Oasis In The Desert
May 19, 2016 by InTouch Health
In a recent MarketWatch report, Phil Miller, from the physician search firm Merritt Hawkins, said that 65 million people in the U.S. live in what’s “essentially a primary care desert.” According to the latest Kaiser Family Foundation research, it’s not just a rural phenomenon. Rhode Island and Connecticut are struggling to find primary care physicians just as much as North Dakota and Nebraska.
Telehealth technology and osteopathy may soon be providing an oasis in that desert. Telehealth can help improve primary care access in struggling states like Missouri, by leveraging the expertise of first-line physicians in states like Delaware, which are amply supplied. Meanwhile, osteopathic schools are starting to create long-distance alliances to solve the primary care shortage.
The educational requirements for an osteopath are nearly identical to an M.D. program – and more than half of young osteopaths go into primary care. That’s one of the reasons why the New York Institute of Technology recently created an osteopathic medical campus at Arkansas State University in Jonesboro. The first group of 115 students will begin classes this fall.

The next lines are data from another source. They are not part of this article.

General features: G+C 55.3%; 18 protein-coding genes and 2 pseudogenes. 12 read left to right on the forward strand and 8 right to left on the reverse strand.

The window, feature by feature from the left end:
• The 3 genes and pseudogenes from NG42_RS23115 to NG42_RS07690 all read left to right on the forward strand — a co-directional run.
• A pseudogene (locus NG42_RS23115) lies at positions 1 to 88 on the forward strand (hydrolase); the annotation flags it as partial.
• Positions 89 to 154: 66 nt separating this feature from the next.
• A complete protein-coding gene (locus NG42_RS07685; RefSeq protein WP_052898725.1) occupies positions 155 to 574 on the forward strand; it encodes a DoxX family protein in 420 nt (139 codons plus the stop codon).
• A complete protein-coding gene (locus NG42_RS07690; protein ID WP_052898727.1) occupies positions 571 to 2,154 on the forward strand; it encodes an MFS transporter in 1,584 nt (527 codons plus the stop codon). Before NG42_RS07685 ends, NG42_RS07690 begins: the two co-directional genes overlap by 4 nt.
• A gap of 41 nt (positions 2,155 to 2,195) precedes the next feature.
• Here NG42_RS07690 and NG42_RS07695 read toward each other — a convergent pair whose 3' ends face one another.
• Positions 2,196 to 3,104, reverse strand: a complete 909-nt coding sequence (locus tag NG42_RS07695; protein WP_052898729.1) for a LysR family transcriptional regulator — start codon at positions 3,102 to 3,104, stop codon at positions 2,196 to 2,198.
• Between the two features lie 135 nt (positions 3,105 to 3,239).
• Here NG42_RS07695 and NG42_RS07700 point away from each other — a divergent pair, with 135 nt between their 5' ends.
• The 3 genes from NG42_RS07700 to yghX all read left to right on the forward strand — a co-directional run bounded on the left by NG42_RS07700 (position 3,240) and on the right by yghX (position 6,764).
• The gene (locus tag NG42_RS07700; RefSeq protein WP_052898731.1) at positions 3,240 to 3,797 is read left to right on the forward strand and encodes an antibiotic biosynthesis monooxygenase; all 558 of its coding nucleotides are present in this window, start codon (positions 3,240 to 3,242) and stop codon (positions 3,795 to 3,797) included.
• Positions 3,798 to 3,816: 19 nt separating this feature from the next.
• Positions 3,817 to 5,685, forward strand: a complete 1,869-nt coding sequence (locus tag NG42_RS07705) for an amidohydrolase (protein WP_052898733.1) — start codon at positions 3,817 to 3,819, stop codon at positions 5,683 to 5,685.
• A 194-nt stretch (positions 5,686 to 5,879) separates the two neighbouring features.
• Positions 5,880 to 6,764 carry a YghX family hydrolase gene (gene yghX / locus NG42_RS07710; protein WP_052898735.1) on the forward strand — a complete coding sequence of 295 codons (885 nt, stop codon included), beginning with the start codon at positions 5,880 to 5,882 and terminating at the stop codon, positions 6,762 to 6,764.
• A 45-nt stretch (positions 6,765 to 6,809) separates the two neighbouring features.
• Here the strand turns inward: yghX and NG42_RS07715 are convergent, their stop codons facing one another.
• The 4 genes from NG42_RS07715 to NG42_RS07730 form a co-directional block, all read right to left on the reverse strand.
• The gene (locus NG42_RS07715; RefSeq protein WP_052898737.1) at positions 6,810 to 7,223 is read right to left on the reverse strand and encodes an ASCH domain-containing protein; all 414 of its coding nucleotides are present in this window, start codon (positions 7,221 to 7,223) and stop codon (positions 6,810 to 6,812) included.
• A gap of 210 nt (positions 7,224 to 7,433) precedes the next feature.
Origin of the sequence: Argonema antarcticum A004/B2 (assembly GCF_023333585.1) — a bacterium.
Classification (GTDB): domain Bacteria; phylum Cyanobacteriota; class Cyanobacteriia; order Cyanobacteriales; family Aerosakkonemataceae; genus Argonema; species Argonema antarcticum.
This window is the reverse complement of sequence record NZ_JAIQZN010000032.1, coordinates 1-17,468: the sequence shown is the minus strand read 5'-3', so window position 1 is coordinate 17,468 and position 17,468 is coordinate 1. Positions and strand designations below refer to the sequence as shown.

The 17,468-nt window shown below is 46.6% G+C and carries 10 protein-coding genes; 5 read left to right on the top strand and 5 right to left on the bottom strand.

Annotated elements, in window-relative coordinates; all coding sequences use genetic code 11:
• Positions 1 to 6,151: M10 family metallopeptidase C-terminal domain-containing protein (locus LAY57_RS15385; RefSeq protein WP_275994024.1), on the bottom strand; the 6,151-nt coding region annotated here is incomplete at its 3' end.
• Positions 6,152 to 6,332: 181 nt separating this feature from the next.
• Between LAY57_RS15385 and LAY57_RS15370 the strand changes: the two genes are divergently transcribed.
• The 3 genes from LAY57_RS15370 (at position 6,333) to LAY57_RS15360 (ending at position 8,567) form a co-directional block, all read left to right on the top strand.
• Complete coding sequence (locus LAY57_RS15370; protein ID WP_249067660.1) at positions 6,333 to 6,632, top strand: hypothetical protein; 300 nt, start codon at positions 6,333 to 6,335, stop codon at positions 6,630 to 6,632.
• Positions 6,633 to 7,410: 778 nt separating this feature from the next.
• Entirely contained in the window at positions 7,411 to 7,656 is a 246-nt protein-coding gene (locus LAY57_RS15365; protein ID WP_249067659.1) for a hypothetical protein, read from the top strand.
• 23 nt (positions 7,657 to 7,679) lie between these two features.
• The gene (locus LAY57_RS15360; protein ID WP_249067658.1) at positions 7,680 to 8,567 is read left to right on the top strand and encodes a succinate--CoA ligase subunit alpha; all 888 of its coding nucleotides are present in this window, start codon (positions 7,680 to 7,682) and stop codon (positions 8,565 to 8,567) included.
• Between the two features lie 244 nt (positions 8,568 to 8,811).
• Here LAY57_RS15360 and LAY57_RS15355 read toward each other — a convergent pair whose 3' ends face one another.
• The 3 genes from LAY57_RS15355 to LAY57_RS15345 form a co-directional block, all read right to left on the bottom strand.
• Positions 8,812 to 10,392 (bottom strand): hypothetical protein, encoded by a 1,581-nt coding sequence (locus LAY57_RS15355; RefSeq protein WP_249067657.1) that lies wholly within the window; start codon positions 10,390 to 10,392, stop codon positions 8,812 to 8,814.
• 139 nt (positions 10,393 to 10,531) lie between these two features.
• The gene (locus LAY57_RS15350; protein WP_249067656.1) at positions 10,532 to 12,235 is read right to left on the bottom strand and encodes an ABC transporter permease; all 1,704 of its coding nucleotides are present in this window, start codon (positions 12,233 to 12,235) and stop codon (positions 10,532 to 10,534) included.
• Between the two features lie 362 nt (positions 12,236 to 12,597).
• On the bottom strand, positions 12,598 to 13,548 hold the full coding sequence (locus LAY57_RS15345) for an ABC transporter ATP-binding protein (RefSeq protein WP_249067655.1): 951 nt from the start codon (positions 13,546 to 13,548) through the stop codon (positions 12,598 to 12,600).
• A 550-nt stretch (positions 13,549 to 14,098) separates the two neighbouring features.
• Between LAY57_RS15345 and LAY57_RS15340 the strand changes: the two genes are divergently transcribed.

Innovative programs like these can go a long way toward reducing the projected primary care shortfall. The Association of American Medical Colleges estimates this could be as high as 31,000 physicians by 2025.
Telehealth technology is already helping to improve access to specialty care nationwide, which may encourage more medical students to consider a career in primary care. There’s still significant pressure on medical students to forsake primary care for the higher paying specialties in order to pay back six-figure college loans.
Until there are more incentives to enter primary care (perhaps government funded), telehealth can bring “water to the desert” by connecting patients with physician assistants, nurse practitioners and osteopaths who are ready to help.